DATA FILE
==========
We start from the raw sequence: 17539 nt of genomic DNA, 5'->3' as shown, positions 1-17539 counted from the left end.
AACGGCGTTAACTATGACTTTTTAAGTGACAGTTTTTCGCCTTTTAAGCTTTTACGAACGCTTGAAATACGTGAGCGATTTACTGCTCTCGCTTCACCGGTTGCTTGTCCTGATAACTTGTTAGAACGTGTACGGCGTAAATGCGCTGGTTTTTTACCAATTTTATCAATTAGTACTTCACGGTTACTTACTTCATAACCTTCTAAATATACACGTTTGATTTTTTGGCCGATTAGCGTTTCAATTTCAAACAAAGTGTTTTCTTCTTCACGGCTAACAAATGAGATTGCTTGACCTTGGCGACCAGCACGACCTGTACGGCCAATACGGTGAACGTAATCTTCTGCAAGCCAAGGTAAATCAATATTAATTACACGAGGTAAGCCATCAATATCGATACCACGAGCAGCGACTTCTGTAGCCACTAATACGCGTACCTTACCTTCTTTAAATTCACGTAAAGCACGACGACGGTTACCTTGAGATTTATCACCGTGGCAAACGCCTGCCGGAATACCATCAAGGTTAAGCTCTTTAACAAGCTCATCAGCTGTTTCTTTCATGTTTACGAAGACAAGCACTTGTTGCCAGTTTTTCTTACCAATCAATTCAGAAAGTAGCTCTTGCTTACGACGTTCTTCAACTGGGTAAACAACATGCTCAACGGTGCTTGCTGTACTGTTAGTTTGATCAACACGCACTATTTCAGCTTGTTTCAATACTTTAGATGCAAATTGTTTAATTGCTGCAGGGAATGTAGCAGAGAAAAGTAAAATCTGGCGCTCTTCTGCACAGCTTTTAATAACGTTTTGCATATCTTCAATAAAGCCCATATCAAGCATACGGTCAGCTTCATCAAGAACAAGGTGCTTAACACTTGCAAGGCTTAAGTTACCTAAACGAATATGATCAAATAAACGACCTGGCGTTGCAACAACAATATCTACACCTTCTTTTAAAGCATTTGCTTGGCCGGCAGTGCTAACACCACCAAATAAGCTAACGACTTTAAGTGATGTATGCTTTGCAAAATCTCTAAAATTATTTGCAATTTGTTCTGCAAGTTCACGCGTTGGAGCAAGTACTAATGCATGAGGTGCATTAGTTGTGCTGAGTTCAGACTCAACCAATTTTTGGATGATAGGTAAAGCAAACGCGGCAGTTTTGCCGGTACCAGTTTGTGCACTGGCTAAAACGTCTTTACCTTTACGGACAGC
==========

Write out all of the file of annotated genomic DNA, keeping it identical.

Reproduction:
We start from the raw sequence: 17539 nt of genomic DNA, 5'->3' as shown, positions 1-17539 counted from the left end.
AACGGCGTTAACTATGACTTTTTAAGTGACAGTTTTTCGCCTTTTAAGCTTTTACGAACGCTTGAAATACGTGAGCGATTTACTGCTCTCGCTTCACCGGTTGCTTGTCCTGATAACTTGTTAGAACGTGTACGGCGTAAATGCGCTGGTTTTTTACCAATTTTATCAATTAGTACTTCACGGTTACTTACTTCATAACCTTCTAAATATACACGTTTGATTTTTTGGCCGATTAGCGTTTCAATTTCAAACAAAGTGTTTTCTTCTTCACGGCTAACAAATGAGATTGCTTGACCTTGGCGACCAGCACGACCTGTACGGCCAATACGGTGAACGTAATCTTCTGCAAGCCAAGGTAAATCAATATTAATTACACGAGGTAAGCCATCAATATCGATACCACGAGCAGCGACTTCTGTAGCCACTAATACGCGTACCTTACCTTCTTTAAATTCACGTAAAGCACGACGACGGTTACCTTGAGATTTATCACCGTGGCAAACGCCTGCCGGAATACCATCAAGGTTAAGCTCTTTAACAAGCTCATCAGCTGTTTCTTTCATGTTTACGAAGACAAGCACTTGTTGCCAGTTTTTCTTACCAATCAATTCAGAAAGTAGCTCTTGCTTACGACGTTCTTCAACTGGGTAAACAACATGCTCAACGGTGCTTGCTGTACTGTTAGTTTGATCAACACGCACTATTTCAGCTTGTTTCAATACTTTAGATGCAAATTGTTTAATTGCTGCAGGGAATGTAGCAGAGAAAAGTAAAATCTGGCGCTCTTCTGCACAGCTTTTAATAACGTTTTGCATATCTTCAATAAAGCCCATATCAAGCATACGGTCAGCTTCATCAAGAACAAGGTGCTTAACACTTGCAAGGCTTAAGTTACCTAAACGAATATGATCAAATAAACGACCTGGCGTTGCAACAACAATATCTACACCTTCTTTTAAAGCATTTGCTTGGCCGGCAGTGCTAACACCACCAAATAAGCTAACGACTTTAAGTGATGTATGCTTTGCAAAATCTCTAAAATTATTTGCAATTTGTTCTGCAAGTTCACGCGTTGGAGCAAGTACTAATGCATGAGGTGCATTAGTTGTGCTGAGTTCAGACTCAACCAATTTTTGGATGATAGGTAAAGCAAACGCGGCAGTTTTGCCGGTACCAGTTTGTGCACTGGCTAAAACGTCTTTACCTTTACGGACAGC